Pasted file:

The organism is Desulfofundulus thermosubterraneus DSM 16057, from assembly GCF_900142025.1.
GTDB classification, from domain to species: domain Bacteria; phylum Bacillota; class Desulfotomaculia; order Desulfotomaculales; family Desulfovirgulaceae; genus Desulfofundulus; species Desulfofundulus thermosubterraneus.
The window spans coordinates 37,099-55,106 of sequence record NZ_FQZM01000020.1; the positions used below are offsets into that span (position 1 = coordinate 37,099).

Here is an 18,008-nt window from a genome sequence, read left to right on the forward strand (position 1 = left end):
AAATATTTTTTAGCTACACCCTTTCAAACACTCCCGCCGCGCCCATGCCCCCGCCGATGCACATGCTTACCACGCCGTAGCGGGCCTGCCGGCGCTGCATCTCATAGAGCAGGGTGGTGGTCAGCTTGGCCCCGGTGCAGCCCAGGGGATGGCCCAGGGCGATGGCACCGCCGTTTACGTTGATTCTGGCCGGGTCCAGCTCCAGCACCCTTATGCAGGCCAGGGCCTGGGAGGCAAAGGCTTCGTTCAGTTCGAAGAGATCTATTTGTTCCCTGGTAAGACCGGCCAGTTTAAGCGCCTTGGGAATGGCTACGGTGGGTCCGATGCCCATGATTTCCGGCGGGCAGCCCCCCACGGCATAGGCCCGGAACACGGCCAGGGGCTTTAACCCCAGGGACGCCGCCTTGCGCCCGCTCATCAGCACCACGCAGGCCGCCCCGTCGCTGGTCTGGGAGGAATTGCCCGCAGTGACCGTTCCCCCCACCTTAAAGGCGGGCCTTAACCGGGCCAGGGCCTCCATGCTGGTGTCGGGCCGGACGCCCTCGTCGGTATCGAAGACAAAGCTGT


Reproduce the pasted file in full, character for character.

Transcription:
The organism is Desulfofundulus thermosubterraneus DSM 16057, from assembly GCF_900142025.1.
GTDB classification, from domain to species: domain Bacteria; phylum Bacillota; class Desulfotomaculia; order Desulfotomaculales; family Desulfovirgulaceae; genus Desulfofundulus; species Desulfofundulus thermosubterraneus.
The window spans coordinates 37,099-55,106 of sequence record NZ_FQZM01000020.1; the positions used below are offsets into that span (position 1 = coordinate 37,099).

Here is an 18,008-nt window from a genome sequence, read left to right on the forward strand (position 1 = left end):
AAATATTTTTTAGCTACACCCTTTCAAACACTCCCGCCGCGCCCATGCCCCCGCCGATGCACATGCTTACCACGCCGTAGCGGGCCTGCCGGCGCTGCATCTCATAGAGCAGGGTGGTGGTCAGCTTGGCCCCGGTGCAGCCCAGGGGATGGCCCAGGGCGATGGCACCGCCGTTTACGTTGATTCTGGCCGGGTCCAGCTCCAGCACCCTTATGCAGGCCAGGGCCTGGGAGGCAAAGGCTTCGTTCAGTTCGAAGAGATCTATTTGTTCCCTGGTAAGACCGGCCAGTTTAAGCGCCTTGGGAATGGCTACGGTGGGTCCGATGCCCATGATTTCCGGCGGGCAGCCCCCCACGGCATAGGCCCGGAACACGGCCAGGGGCTTTAACCCCAGGGACGCCGCCTTGCGCCCGCTCATCAGCACCACGCAGGCCGCCCCGTCGCTGGTCTGGGAGGAATTGCCCGCAGTGACCGTTCCCCCCACCTTAAAGGCGGGCCTTAACCGGGCCAGGGCCTCCATGCTGGTGTCGGGCCGGACGCCCTCGTCGGTATCGAAGACAAAGCTGT